The stems, edges and underside of the leaves have small hairs containing poisonous sap, which can cause blistering and skin irritation.
7. Japanese Knotweed
Japanese knotweed was first brought to Britain in the mid-nineteenth century as an ornamental garden plant. Since then it has caused serious problems in a range of habitats – particularly roadsides, riverbanks and derelict land – by displacing native flora and even causing structural damage.
8. Himalayan Balsam
Himalayan balsam is a native of the western Himalayas. Introduced to Britain in 1839, it escaped from gardens and rapidly colonised river banks and areas of damp ground. It is the tallest annual plant in Britain, growing up to 3m high. The characteristic purplish-pink slipper-shaped flowers appear in June.
Himalayan balsam plants grow in dense stands that suppress the growth of native grasses and other flora. In autumn the plants die back, leaving the banks bare of vegetation, and therefore liable to erosion.
Mink are native to North America but were bought into Britain in the early 20th century to be bred for their fur. By the 1950s mink escaped from fur farms and spread throughout the country.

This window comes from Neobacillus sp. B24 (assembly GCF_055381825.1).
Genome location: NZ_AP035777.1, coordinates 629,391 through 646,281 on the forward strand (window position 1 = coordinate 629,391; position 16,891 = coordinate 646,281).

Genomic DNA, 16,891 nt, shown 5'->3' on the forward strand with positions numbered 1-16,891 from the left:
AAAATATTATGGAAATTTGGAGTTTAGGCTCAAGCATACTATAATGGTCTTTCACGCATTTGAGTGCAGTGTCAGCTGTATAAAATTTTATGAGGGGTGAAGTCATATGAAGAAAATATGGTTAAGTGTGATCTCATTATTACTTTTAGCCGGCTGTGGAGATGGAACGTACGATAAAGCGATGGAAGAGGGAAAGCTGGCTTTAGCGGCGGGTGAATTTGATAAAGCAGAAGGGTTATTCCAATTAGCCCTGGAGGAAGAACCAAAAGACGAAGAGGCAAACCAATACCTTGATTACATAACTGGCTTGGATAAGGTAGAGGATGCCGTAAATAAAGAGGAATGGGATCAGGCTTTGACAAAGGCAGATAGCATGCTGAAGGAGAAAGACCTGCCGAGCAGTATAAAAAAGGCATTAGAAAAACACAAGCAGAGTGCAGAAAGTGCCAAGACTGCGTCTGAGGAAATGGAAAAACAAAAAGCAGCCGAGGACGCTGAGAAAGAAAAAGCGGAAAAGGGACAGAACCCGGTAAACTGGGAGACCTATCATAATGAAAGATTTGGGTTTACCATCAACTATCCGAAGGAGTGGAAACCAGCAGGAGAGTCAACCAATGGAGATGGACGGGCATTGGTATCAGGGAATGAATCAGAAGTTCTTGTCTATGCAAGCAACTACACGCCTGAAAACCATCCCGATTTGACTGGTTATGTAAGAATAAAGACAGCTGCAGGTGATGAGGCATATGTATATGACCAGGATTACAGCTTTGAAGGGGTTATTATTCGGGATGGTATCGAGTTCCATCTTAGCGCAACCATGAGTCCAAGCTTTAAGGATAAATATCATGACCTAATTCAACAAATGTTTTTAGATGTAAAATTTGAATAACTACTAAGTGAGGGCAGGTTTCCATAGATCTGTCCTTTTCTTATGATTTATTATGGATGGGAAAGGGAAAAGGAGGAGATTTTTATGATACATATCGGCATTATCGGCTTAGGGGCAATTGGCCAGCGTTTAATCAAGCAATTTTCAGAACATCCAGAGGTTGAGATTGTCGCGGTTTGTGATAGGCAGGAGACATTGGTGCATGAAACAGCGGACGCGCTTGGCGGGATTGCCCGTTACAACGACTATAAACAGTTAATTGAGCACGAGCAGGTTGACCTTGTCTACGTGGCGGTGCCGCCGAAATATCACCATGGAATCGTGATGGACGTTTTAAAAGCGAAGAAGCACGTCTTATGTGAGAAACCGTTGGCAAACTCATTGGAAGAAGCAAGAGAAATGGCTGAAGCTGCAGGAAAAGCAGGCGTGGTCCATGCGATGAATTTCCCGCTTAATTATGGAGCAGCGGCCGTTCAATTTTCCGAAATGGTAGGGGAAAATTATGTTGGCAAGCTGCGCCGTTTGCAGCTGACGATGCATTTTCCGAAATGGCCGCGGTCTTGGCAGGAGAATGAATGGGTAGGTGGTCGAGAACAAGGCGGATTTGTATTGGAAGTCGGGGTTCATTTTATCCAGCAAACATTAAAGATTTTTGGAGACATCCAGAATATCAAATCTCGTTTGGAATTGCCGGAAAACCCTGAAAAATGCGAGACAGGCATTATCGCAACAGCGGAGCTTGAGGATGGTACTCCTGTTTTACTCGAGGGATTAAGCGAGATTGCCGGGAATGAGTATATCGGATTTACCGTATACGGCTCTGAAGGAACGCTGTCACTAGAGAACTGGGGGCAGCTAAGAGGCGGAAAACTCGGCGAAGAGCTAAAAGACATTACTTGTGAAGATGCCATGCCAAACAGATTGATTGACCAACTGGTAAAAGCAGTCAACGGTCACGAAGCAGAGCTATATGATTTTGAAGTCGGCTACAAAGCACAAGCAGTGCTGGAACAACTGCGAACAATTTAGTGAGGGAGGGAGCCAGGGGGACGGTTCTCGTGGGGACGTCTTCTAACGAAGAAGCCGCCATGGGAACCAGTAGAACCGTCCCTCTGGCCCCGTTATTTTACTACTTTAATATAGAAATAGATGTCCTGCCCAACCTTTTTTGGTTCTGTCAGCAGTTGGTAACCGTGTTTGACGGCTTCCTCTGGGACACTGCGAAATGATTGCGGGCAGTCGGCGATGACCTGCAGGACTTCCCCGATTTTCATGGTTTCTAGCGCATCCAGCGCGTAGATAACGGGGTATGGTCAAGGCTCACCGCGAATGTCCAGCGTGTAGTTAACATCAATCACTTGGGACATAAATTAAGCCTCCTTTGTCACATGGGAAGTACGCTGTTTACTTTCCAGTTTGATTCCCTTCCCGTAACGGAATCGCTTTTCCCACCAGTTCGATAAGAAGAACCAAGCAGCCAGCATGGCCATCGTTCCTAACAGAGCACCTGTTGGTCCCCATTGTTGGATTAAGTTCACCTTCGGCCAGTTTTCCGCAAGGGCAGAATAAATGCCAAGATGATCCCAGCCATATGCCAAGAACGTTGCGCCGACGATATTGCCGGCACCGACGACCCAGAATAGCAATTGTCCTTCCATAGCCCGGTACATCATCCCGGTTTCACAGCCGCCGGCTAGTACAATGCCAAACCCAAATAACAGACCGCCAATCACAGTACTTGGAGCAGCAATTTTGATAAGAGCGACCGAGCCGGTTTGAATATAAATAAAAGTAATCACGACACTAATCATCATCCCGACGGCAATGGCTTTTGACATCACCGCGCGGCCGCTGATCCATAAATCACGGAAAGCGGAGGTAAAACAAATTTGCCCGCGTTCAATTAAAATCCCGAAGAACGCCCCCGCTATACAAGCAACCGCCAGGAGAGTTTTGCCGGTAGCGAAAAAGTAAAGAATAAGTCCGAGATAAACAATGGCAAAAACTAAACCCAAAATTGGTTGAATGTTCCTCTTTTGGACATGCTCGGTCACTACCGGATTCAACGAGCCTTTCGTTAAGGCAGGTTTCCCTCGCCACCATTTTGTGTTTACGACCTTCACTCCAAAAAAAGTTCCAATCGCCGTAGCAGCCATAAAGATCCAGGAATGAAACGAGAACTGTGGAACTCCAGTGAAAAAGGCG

They usually hunt for food in woodlands and near watercourses and eat fish, small mammals and birds. They also prey upon poultry on farms and fish stocks in lakes. Mink often need to be controlled because of the damage that they can cause to wildlife, fisheries and property.
They are a particular danger to our native water voles, which are protected in this country. Currently mink are trapped and destroyed to minimise the damage they can wreak on our native species.
10. Parrot’s Feather
Parrot’s feather originates from l South America and is sold as a pond plant. It has now spread to over 150 sites in the UK.
The plants form dense mats that cover the water surface and can severely inhibit navigation, fishing and many other forms of water-related sport and recreation.
These dense mats cover the water surface, starving the waterbody of light, nutrients and oxygen which kills many of the species living in it and also increases the risk of flooding. They can also tempt children or animals to walk across it, exposing them to deep water.
The Environment Agency advises anyone who finds these plants in their garden or pond to visit the ‘be plant wise’ website for advice on how to remove and dispose of them.
The agency also urged river users to contact them immediately on 03708 506 506 if they suspect that they have seen killer shrimp in their local waterway.